Do you know who Ward Dotson is? Well, I can tell you his girlfriend writes the letters column in Hustler, which probably doesn't help much. But before we get into Ward--and you should get into Ward--be aware that this is a special Thanksgiving column, dedicated to what yours truly did over the least crass and disgusting of all American holidays. Yes, I spent my time being crass and disgusting, hanging out with a couple of bands (Mother May I from Washington, D.C., and XC-NN from London), engaged in a valiant attempt to smoke every Merit and Camel Light cigarette and drink every pint of Guinness and bottle of Miller in Tucson. At least, all they had at the Hotel Congress.

Both bands played last Friday at the hotel's Club Congress, the same place where Dillinger once performed a wicked set of Robert Johnson tunes before Hoover's G-men busted in and nixed the original public enemy's action midshow. The stuff of legend.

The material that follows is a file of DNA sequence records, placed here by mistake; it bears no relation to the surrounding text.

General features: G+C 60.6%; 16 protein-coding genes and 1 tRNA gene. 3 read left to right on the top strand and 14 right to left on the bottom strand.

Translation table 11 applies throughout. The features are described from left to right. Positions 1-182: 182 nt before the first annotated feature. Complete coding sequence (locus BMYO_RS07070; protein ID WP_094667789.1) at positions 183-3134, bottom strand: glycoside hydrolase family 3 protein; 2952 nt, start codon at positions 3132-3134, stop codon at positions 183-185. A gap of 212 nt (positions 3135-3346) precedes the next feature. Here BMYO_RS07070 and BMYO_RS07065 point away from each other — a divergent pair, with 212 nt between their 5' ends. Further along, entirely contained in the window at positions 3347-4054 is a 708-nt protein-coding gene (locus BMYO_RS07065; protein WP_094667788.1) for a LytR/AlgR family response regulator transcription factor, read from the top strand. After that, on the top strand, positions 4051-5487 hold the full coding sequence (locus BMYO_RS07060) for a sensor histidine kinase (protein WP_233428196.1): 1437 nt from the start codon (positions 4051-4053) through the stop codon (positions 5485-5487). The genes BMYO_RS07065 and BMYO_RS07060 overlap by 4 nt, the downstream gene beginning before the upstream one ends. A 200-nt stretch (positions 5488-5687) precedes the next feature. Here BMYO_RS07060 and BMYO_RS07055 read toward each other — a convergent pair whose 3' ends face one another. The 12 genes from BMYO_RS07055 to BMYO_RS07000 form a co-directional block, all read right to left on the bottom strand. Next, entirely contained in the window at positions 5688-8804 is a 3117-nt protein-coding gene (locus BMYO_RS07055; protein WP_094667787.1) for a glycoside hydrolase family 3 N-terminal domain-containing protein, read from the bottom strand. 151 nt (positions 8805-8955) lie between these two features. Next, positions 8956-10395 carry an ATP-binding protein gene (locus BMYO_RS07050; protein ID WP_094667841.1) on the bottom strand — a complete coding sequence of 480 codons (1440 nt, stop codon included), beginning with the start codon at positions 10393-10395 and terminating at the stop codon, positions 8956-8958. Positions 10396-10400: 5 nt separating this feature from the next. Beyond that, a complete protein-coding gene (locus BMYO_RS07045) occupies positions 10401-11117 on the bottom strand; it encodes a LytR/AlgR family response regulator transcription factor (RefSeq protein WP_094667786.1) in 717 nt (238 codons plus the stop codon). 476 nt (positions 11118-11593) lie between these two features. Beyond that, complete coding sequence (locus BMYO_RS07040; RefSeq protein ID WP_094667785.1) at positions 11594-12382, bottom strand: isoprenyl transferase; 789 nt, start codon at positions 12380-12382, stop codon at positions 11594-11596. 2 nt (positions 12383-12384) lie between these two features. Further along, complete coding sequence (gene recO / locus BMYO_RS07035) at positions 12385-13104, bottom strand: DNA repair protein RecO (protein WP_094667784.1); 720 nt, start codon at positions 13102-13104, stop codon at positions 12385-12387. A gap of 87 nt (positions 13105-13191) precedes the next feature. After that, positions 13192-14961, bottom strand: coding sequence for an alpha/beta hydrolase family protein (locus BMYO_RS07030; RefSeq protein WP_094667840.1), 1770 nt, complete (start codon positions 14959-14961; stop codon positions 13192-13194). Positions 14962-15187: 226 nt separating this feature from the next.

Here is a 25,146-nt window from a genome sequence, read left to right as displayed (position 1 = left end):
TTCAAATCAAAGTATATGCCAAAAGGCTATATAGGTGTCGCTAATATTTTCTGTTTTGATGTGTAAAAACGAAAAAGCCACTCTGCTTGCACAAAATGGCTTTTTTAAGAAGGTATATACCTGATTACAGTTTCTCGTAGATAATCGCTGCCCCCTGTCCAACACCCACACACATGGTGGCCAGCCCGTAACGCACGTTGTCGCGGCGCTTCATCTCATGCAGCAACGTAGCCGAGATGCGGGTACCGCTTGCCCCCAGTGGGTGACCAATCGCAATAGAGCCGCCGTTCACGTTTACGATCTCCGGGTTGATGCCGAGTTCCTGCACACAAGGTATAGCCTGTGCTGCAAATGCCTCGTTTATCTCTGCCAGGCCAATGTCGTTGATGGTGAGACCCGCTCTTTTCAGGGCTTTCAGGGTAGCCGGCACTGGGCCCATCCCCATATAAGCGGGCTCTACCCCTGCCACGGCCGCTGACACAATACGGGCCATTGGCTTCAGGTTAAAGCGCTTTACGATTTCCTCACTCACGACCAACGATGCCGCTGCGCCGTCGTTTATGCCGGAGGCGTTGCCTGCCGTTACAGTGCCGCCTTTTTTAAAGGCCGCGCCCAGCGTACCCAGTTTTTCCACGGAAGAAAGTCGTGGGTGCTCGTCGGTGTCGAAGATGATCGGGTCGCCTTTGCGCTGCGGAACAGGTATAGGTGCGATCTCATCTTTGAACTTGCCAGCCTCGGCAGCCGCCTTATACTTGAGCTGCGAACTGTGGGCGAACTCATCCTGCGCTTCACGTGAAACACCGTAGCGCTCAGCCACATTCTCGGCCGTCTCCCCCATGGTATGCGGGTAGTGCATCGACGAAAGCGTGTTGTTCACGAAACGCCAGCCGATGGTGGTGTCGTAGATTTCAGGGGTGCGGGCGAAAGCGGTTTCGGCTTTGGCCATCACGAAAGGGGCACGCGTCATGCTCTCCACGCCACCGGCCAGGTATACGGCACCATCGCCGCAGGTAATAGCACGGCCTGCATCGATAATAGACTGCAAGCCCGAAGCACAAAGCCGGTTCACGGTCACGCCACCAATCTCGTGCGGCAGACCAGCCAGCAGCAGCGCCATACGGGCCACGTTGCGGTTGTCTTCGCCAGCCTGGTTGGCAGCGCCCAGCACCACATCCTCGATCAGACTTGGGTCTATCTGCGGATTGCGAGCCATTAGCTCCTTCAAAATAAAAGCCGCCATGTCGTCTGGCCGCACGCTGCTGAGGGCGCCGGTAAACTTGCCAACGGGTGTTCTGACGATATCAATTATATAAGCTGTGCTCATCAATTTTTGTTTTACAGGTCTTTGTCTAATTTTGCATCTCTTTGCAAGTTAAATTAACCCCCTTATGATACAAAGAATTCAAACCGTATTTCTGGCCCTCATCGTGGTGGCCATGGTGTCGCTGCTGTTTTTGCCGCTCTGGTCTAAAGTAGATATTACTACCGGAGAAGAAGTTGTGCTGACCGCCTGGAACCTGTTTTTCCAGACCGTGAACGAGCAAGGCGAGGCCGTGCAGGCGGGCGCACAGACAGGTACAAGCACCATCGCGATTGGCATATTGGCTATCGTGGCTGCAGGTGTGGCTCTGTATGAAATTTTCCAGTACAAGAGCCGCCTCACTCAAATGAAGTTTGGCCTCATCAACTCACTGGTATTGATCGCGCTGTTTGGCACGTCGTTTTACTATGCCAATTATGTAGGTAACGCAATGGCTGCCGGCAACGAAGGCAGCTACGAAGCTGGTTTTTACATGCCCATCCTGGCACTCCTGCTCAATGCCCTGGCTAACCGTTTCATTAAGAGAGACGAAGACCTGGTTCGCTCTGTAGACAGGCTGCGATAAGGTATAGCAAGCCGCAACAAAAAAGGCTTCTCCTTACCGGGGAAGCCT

But back to the weekend. After both bands did memorable in-studio bits on KUKQ-AM with the Hardest Working Man in Radio, Jonathan L., we made it down to Tucson. Headed for Chicago Music, an ancient store filled with incredibly cheesy--and occasionally decent--instruments worth about one-third of the marked prices. After test-riding a $450 cymbal with M.M.I.'s drummer Rob ("If I'm payin' $450 for a cymbal, it better be a gong"), I walked back onto the steet and ran smack into, yes, Ward Dotson. The same one whose girlfriend writes the letters column in Hustler.